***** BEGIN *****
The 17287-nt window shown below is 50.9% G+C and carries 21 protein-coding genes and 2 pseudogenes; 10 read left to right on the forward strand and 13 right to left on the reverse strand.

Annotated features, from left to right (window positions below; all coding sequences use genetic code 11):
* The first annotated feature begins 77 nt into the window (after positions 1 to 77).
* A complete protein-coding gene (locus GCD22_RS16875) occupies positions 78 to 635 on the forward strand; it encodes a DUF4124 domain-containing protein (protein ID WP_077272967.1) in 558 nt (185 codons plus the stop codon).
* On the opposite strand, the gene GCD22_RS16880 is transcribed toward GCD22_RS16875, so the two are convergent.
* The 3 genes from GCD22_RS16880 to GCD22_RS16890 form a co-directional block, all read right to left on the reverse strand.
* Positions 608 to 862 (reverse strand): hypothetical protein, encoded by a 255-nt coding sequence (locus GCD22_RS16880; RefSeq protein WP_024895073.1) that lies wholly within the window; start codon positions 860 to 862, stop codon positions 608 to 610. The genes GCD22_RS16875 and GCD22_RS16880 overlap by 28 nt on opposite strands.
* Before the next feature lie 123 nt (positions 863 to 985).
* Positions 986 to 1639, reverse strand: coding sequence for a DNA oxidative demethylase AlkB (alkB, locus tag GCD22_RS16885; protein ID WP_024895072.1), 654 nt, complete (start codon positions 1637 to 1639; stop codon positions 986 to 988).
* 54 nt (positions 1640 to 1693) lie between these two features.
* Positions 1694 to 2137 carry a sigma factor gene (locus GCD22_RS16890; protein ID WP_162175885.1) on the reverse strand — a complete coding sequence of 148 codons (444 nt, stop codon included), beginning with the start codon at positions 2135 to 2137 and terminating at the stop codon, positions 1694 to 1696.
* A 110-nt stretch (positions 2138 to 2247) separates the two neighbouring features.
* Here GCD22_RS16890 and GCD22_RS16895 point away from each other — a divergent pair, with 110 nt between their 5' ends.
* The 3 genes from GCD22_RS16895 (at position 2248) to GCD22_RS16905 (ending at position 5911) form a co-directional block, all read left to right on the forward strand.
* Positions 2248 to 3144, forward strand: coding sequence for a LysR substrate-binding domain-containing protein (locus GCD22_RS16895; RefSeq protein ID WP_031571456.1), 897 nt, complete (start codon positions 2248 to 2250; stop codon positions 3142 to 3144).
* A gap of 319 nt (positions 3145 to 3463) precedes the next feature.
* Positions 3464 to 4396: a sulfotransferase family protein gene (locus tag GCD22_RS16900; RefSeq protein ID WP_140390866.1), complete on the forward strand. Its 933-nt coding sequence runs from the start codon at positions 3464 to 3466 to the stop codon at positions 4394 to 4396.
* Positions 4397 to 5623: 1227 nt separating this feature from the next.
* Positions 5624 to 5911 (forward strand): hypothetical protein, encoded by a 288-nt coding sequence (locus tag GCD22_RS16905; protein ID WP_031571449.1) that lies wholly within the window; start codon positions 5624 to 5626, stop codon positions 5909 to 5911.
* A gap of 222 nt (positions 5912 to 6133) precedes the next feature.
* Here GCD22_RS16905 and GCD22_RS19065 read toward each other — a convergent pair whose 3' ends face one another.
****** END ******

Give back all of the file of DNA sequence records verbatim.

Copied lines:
The 17287-nt window shown below is 50.9% G+C and carries 21 protein-coding genes and 2 pseudogenes; 10 read left to right on the forward strand and 13 right to left on the reverse strand.

Annotated features, from left to right (window positions below; all coding sequences use genetic code 11):
* The first annotated feature begins 77 nt into the window (after positions 1 to 77).
* A complete protein-coding gene (locus GCD22_RS16875) occupies positions 78 to 635 on the forward strand; it encodes a DUF4124 domain-containing protein (protein ID WP_077272967.1) in 558 nt (185 codons plus the stop codon).
* On the opposite strand, the gene GCD22_RS16880 is transcribed toward GCD22_RS16875, so the two are convergent.
* The 3 genes from GCD22_RS16880 to GCD22_RS16890 form a co-directional block, all read right to left on the reverse strand.
* Positions 608 to 862 (reverse strand): hypothetical protein, encoded by a 255-nt coding sequence (locus GCD22_RS16880; RefSeq protein WP_024895073.1) that lies wholly within the window; start codon positions 860 to 862, stop codon positions 608 to 610. The genes GCD22_RS16875 and GCD22_RS16880 overlap by 28 nt on opposite strands.
* Before the next feature lie 123 nt (positions 863 to 985).
* Positions 986 to 1639, reverse strand: coding sequence for a DNA oxidative demethylase AlkB (alkB, locus tag GCD22_RS16885; protein ID WP_024895072.1), 654 nt, complete (start codon positions 1637 to 1639; stop codon positions 986 to 988).
* 54 nt (positions 1640 to 1693) lie between these two features.
* Positions 1694 to 2137 carry a sigma factor gene (locus GCD22_RS16890; protein ID WP_162175885.1) on the reverse strand — a complete coding sequence of 148 codons (444 nt, stop codon included), beginning with the start codon at positions 2135 to 2137 and terminating at the stop codon, positions 1694 to 1696.
* A 110-nt stretch (positions 2138 to 2247) separates the two neighbouring features.
* Here GCD22_RS16890 and GCD22_RS16895 point away from each other — a divergent pair, with 110 nt between their 5' ends.
* The 3 genes from GCD22_RS16895 (at position 2248) to GCD22_RS16905 (ending at position 5911) form a co-directional block, all read left to right on the forward strand.
* Positions 2248 to 3144, forward strand: coding sequence for a LysR substrate-binding domain-containing protein (locus GCD22_RS16895; RefSeq protein ID WP_031571456.1), 897 nt, complete (start codon positions 2248 to 2250; stop codon positions 3142 to 3144).
* A gap of 319 nt (positions 3145 to 3463) precedes the next feature.
* Positions 3464 to 4396: a sulfotransferase family protein gene (locus tag GCD22_RS16900; RefSeq protein ID WP_140390866.1), complete on the forward strand. Its 933-nt coding sequence runs from the start codon at positions 3464 to 3466 to the stop codon at positions 4394 to 4396.
* Positions 4397 to 5623: 1227 nt separating this feature from the next.
* Positions 5624 to 5911 (forward strand): hypothetical protein, encoded by a 288-nt coding sequence (locus tag GCD22_RS16905; protein ID WP_031571449.1) that lies wholly within the window; start codon positions 5624 to 5626, stop codon positions 5909 to 5911.
* A gap of 222 nt (positions 5912 to 6133) precedes the next feature.
* Here GCD22_RS16905 and GCD22_RS19065 read toward each other — a convergent pair whose 3' ends face one another.